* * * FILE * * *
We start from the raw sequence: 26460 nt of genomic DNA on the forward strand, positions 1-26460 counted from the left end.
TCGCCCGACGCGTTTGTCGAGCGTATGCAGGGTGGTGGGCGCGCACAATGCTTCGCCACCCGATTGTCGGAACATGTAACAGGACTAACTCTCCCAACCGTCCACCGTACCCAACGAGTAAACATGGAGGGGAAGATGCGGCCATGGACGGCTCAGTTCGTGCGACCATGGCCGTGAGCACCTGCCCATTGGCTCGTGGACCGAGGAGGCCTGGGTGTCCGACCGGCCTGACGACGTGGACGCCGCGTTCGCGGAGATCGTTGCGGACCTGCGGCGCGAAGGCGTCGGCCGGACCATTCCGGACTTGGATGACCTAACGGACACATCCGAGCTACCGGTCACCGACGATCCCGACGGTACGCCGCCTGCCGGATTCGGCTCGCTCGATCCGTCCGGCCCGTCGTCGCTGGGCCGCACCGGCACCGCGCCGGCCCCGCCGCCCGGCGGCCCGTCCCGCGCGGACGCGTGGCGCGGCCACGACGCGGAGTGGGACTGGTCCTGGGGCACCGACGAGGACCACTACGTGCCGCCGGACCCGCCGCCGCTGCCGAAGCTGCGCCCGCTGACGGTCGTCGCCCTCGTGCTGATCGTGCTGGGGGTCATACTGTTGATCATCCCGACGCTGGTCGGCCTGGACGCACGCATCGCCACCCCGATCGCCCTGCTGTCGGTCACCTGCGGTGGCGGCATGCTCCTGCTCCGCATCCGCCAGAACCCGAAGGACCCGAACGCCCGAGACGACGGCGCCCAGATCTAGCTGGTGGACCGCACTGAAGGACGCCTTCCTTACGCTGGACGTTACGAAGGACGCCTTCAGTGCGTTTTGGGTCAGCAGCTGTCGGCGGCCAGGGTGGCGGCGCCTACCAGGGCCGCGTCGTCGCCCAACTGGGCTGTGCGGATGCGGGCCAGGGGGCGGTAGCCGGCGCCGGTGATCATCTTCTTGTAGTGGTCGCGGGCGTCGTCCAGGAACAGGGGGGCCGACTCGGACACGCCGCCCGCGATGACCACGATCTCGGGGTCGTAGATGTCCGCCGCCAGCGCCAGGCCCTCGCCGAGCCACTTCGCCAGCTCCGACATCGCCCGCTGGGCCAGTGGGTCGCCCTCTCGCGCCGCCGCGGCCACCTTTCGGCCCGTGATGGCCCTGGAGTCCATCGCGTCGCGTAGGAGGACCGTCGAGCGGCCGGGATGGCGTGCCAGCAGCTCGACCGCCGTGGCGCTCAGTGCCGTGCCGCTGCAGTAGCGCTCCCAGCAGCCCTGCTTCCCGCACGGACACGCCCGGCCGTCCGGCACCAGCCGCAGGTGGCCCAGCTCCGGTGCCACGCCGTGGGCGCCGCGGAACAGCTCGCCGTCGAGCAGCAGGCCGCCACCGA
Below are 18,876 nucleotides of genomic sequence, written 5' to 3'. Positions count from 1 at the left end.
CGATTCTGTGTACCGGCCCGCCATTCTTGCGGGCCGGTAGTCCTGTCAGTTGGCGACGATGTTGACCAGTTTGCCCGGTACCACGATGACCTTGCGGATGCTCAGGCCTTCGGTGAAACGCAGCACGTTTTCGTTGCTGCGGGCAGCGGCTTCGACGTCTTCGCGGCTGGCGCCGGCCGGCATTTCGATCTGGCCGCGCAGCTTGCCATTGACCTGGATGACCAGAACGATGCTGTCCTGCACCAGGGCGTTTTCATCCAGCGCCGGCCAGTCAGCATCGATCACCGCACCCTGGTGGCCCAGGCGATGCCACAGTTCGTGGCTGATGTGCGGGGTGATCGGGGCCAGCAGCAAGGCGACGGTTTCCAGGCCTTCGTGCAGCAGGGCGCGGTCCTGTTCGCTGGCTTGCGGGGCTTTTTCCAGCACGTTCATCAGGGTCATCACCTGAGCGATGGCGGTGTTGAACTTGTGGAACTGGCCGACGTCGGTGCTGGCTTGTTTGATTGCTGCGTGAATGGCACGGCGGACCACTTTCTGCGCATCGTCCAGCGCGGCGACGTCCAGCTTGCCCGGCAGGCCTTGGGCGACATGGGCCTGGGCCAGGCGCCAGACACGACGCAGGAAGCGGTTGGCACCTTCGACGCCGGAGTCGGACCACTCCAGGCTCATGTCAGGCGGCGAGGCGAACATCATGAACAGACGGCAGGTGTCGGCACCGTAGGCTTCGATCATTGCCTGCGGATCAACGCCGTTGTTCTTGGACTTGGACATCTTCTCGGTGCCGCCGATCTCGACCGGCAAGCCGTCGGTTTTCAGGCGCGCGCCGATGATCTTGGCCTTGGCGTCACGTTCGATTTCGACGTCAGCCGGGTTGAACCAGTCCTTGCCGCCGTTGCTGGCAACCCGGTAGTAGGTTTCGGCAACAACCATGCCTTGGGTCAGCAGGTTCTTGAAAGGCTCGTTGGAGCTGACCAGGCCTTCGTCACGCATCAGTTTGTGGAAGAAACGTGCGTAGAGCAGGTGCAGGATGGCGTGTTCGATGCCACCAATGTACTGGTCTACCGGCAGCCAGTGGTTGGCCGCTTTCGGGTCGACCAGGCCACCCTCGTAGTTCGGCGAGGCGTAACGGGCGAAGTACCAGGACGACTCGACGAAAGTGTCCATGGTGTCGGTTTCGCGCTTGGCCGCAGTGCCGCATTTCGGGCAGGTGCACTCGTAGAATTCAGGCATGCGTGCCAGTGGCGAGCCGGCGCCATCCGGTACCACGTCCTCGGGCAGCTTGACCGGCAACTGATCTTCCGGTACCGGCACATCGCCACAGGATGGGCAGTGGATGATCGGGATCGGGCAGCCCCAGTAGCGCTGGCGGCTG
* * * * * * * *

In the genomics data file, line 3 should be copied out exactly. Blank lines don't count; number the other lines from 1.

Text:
Below are 18,876 nucleotides of genomic sequence, written 5' to 3'. Positions count from 1 at the left end.